Coronation celebrations held across Northern Ireland for bank holiday
A number of street parties and events were held on bank holiday Monday in certain communities across Northern Ireland to mark the coronation of the King.
Some neighbourhoods organised street parties with music, food and dancing.
Streets were decorated with Union flags and bunting, while partygoers were seen wearing red, white and blue flower necklaces and hair ties.
On Woodstock Road in Belfast, an entertainment stage was set up for a festival running from midday to 9pm.
Organisers also arranged arcade rides and children’s games for attendees.
The mood was not uniform across Northern Ireland, with large portions of the population not marking the occasion.
At a roundabout in the Andersonstown area of west Belfast, handmade signs reading “Not our King” were hung from railings.
The slogan echoed that of a number of protesters elsewhere in the UK who marched with banners and T-shirts with the phrase “Not My King” on Saturday.
Elsewhere on Monday, some select few people invited to take part in the coronation were taking time to reflect fondly on the event.
Gillian McEvoy, an Explorer scout leader from Bangor, said she had an “amazing weekend” as she brought three scouts to represent Northern Ireland at the coronation.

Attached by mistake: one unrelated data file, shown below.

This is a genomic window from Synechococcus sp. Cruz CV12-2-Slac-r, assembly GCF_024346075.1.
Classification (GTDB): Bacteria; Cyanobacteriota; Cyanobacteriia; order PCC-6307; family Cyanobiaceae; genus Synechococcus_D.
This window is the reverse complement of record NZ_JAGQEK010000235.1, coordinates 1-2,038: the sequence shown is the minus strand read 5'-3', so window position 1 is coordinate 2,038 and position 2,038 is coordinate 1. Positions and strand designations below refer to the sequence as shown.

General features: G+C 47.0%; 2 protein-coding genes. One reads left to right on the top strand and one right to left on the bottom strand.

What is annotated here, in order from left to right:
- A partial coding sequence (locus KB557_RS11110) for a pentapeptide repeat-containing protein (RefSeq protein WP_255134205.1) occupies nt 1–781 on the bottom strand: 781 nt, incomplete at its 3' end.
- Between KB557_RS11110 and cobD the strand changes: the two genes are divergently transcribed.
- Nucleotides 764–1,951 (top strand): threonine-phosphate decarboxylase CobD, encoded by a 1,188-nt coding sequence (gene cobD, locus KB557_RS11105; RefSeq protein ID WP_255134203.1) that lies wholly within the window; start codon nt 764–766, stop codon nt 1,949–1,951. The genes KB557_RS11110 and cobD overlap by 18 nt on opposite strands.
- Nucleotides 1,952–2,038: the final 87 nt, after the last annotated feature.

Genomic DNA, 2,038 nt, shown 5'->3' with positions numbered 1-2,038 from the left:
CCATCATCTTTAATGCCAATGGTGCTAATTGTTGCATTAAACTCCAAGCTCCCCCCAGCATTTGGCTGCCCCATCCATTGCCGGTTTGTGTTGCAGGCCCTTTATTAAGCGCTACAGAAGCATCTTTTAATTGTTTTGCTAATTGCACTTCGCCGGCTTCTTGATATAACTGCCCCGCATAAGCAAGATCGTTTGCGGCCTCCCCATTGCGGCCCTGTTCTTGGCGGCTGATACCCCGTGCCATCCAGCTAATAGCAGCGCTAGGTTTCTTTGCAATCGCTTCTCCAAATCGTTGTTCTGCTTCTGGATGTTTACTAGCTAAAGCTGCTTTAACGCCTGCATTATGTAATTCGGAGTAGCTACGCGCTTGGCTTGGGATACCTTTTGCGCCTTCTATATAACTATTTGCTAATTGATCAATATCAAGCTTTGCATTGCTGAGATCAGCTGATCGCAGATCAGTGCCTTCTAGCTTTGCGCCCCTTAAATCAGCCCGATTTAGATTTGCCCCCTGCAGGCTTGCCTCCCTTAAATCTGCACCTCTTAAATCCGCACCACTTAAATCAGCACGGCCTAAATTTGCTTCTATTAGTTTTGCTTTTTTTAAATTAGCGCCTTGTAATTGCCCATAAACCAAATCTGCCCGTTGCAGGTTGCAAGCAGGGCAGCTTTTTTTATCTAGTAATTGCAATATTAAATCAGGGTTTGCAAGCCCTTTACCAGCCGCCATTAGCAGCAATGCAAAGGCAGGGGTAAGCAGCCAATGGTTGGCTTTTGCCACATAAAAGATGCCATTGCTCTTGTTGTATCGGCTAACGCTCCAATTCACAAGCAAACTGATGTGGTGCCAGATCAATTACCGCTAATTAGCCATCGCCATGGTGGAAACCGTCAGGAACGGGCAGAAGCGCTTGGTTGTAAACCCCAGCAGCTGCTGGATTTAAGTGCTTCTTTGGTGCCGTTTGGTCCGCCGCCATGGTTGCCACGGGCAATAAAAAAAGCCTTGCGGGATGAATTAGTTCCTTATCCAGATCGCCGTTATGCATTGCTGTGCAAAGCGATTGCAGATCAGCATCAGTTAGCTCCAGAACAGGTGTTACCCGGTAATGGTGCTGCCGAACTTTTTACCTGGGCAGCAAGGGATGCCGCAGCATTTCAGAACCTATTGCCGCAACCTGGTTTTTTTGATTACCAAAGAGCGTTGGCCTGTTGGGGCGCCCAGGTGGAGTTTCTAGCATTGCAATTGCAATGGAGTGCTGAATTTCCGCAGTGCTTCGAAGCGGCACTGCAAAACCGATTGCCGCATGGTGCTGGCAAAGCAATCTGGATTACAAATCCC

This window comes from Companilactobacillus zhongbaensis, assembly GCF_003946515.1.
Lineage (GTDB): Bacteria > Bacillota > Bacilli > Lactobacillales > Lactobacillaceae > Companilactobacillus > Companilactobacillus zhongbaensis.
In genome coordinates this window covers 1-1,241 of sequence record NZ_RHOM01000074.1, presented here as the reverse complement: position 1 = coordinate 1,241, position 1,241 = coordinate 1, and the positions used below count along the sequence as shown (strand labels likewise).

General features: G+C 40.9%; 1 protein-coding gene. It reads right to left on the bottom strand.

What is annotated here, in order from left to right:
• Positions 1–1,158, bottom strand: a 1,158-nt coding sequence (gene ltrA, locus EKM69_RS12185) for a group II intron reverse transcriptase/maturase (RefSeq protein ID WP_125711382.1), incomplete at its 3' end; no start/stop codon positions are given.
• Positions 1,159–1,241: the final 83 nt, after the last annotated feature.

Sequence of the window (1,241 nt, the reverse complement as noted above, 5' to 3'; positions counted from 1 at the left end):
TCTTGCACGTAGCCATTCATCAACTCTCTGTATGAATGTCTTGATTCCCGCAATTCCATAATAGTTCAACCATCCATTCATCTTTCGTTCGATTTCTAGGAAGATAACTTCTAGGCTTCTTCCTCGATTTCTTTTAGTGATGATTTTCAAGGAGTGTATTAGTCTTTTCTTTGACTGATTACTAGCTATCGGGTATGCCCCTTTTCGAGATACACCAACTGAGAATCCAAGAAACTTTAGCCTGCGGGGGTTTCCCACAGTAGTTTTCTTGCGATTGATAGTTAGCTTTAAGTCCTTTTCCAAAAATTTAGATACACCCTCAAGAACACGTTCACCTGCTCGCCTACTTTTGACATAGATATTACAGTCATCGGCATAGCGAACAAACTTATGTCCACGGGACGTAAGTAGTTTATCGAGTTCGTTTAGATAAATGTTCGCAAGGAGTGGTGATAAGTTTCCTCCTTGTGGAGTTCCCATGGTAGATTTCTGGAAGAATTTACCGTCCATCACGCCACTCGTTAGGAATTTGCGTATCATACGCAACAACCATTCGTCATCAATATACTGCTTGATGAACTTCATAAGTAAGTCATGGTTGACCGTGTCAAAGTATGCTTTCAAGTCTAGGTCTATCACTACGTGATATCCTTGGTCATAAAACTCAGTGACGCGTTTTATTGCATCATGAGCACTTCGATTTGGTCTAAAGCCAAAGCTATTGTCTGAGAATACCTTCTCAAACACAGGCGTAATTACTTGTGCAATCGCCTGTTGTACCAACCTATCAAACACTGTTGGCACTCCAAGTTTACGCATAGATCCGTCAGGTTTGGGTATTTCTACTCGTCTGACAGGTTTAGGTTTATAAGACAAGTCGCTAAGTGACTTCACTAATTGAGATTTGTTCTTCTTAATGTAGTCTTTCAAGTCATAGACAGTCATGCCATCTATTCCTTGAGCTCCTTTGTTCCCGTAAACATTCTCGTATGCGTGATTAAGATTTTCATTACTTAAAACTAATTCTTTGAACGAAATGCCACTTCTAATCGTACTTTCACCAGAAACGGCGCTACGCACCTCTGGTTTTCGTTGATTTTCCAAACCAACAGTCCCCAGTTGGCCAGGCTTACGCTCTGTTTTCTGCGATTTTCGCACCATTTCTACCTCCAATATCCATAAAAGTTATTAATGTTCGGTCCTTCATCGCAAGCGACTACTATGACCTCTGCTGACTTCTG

She was selected to be part of a group of Explorer scouts and leaders that joined other youth groups at St Margaret’s Chapel beside Westminster Abbey to watch the coronation.
On being invited, she said: “I didn’t have to think for a millisecond to say: yes please.”
Three lucky scouts were chosen at random from a group of 60 “exceptional” nominees.
Travis Morton, 17, from Hydra Explorers in Bangor in County Down, Lucas Carswell, 17, from 51st Belfast Explorers, and 14-year-old Heidi McKay from Comber Explorers were chosen.
She said: “They were great representatives of Northern Ireland scouting, they certainly did us proud.”
She said part of the scout’s promise is to serve the King.
She added: “Its a really big deal for us.
“When the Queen died, there was a number of scouts who went over to help with the Laying in State.
“It was really good they were able to fulfil that promise to the Queen.
“They played such a great role there that they were asked to come along [to the coronation].”
Ms McEvoy said the scouts gathered on Friday for some last-minute patch sewing and uniform inspections.
Those involved were given new name tape and a special coronation badge to mark the occasion.
Ms McEvoy said other older scouts were involved in crowd control during the coronation.
She said scouting gives children a chance to experience the outdoors and develop in many ways.
They watched the coronation on screens in St Margaret’s Church.
“We did really feel like we were part of it,” she added.